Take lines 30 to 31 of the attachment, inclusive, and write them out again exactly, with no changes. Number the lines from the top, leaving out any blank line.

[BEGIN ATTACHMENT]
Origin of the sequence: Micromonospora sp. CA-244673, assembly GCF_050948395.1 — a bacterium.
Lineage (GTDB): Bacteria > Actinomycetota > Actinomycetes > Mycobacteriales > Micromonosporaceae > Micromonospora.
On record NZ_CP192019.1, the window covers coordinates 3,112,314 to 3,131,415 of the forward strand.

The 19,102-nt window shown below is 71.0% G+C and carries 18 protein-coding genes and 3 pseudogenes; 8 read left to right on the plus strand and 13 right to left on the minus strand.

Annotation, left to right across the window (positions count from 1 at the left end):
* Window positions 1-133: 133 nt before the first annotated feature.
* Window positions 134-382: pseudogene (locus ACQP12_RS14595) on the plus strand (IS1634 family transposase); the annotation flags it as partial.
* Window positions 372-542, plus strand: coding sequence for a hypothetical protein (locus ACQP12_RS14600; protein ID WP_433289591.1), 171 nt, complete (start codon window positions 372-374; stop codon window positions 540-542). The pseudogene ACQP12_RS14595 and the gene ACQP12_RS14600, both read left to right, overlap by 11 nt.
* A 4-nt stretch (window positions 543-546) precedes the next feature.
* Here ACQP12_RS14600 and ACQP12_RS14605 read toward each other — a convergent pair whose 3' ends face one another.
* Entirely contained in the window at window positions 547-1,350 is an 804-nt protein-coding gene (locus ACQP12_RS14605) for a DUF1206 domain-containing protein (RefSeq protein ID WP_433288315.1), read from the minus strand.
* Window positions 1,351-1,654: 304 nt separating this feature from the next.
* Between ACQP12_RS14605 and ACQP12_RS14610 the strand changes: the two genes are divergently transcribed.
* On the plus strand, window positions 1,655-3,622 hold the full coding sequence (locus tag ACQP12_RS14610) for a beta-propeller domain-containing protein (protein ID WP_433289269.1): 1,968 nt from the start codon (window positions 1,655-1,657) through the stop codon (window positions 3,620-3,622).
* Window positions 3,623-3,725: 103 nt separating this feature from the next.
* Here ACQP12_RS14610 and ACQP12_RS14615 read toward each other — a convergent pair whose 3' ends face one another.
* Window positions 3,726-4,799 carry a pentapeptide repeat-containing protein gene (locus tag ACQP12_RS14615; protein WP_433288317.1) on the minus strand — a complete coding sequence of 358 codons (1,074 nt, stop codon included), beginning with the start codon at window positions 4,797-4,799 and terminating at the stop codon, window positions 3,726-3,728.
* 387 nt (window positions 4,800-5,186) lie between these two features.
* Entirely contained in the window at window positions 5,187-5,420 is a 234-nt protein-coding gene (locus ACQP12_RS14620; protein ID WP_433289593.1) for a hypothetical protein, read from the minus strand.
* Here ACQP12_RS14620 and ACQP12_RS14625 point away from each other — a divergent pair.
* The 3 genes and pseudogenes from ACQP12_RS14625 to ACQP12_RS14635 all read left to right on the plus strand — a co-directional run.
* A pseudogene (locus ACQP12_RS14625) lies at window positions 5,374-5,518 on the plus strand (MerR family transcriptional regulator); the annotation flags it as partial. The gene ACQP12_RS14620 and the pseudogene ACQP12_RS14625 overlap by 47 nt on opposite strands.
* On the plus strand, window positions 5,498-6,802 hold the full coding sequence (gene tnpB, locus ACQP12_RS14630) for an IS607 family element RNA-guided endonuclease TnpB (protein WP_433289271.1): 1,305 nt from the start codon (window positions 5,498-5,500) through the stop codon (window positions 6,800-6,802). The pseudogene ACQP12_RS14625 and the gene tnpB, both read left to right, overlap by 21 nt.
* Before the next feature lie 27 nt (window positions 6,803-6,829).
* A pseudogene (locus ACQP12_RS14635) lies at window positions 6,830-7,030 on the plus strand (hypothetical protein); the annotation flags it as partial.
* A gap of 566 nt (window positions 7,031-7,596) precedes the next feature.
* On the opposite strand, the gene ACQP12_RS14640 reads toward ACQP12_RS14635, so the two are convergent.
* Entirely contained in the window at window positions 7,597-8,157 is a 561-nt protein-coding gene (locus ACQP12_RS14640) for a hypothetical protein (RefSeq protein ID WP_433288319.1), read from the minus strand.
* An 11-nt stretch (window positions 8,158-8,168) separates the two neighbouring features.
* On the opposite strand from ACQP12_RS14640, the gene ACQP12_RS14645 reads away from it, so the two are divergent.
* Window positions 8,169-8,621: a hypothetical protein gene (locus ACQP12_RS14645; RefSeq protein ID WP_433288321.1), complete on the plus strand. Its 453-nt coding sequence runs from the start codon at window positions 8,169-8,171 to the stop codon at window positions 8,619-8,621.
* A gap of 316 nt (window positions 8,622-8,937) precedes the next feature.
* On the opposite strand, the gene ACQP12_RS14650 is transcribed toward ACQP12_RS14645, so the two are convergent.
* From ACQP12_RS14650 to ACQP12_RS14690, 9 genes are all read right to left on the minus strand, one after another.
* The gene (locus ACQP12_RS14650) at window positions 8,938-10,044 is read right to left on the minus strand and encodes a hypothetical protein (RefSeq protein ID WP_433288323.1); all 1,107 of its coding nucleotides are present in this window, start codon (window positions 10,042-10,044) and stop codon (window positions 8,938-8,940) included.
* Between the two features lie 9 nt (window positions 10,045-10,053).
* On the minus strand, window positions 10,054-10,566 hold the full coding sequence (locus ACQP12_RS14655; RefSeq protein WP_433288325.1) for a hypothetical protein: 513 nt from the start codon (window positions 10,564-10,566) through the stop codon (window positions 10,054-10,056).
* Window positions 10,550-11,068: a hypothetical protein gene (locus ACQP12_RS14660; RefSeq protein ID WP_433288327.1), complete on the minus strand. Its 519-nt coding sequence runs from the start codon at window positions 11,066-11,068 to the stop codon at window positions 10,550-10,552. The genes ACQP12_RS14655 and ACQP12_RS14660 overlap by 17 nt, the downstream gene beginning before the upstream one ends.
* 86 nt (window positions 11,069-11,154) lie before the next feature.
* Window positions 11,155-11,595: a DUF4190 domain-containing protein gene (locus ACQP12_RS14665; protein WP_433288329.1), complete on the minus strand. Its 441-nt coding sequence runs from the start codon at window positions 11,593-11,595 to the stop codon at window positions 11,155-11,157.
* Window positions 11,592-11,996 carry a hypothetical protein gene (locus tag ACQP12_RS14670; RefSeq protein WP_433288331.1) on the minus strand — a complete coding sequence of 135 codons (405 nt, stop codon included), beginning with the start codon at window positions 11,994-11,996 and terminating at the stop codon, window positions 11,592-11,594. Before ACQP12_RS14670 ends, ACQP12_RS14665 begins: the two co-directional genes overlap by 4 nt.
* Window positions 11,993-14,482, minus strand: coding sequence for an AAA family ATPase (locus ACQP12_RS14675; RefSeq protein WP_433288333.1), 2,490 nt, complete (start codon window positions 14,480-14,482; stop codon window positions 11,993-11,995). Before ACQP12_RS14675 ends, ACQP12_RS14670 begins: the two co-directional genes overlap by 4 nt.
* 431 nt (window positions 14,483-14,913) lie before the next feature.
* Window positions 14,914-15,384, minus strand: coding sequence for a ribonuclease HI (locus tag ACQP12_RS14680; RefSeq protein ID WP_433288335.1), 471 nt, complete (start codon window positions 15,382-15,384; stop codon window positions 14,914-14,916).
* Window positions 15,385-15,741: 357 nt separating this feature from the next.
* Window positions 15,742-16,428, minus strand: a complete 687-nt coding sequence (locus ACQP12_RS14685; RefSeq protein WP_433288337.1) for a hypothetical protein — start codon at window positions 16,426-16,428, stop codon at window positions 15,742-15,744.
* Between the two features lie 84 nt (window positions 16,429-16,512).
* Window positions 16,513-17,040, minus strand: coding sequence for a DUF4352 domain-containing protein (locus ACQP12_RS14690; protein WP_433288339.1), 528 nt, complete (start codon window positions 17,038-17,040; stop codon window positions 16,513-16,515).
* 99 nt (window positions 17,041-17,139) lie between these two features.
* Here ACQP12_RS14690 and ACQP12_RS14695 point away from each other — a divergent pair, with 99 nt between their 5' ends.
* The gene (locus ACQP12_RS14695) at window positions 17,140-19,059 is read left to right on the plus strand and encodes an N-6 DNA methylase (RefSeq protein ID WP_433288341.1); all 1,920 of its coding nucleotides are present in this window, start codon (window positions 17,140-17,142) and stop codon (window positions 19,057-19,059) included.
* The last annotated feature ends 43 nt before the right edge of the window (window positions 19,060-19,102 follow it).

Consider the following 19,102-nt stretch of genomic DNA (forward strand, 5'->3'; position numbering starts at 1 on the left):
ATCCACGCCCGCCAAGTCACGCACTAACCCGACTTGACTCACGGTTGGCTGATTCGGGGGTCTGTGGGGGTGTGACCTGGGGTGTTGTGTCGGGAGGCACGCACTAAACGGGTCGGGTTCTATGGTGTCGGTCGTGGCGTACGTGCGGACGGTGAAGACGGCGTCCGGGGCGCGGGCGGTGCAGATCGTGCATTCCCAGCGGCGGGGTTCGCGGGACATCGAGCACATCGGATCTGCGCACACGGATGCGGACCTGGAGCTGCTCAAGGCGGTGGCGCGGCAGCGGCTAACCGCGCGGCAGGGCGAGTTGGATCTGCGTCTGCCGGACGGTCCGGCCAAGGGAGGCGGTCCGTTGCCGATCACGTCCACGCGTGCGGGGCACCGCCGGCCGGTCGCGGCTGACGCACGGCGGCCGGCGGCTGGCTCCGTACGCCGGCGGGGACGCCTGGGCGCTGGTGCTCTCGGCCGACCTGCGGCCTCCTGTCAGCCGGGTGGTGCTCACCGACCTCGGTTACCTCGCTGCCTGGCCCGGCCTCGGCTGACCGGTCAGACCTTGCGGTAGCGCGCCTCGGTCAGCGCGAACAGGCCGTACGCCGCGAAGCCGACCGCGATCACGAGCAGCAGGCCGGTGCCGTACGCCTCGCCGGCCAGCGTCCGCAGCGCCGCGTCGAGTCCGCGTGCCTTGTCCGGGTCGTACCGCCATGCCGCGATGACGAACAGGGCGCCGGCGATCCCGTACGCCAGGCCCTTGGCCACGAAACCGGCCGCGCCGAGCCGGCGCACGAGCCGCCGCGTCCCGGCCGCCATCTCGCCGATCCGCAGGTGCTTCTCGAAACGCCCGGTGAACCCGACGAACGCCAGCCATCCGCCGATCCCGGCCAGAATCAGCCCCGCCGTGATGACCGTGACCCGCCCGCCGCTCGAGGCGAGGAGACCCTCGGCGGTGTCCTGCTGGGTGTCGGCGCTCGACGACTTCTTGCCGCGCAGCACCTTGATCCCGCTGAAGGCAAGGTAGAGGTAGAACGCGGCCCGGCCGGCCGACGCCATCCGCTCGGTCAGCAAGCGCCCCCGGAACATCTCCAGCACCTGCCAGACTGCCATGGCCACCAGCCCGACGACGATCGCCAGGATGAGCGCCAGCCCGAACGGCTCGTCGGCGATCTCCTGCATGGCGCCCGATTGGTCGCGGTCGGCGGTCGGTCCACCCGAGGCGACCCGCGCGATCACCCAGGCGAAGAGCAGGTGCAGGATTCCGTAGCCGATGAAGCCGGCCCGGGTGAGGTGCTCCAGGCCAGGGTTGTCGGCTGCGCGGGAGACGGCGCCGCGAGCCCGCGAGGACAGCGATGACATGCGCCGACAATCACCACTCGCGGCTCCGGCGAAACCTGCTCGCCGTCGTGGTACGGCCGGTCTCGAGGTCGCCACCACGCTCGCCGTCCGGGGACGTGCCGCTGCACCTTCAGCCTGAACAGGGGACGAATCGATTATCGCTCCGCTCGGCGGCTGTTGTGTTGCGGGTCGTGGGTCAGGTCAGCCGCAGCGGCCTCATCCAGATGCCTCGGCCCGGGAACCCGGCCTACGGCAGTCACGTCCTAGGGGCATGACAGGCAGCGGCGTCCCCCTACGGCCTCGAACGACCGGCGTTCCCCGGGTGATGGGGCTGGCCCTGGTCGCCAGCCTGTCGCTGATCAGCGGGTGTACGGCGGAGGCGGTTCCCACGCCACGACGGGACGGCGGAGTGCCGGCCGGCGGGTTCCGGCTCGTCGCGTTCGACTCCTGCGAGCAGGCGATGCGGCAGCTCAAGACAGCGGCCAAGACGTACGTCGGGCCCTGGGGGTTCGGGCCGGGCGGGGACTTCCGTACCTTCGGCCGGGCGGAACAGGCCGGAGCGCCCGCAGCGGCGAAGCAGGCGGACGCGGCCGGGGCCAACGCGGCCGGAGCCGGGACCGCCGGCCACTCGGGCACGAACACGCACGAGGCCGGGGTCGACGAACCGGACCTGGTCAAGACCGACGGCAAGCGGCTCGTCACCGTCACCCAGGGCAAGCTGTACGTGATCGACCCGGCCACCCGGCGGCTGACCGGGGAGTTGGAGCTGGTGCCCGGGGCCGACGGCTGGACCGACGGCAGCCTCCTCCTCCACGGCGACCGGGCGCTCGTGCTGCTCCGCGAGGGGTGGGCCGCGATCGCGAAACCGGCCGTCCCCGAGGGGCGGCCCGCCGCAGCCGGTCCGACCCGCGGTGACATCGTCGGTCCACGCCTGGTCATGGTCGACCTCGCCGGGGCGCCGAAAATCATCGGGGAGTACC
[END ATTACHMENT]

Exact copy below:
* On the opposite strand from ACQP12_RS14640, the gene ACQP12_RS14645 reads away from it, so the two are divergent.
* Window positions 8,169-8,621: a hypothetical protein gene (locus ACQP12_RS14645; RefSeq protein ID WP_433288321.1), complete on the plus strand. Its 453-nt coding sequence runs from the start codon at window positions 8,169-8,171 to the stop codon at window positions 8,619-8,621.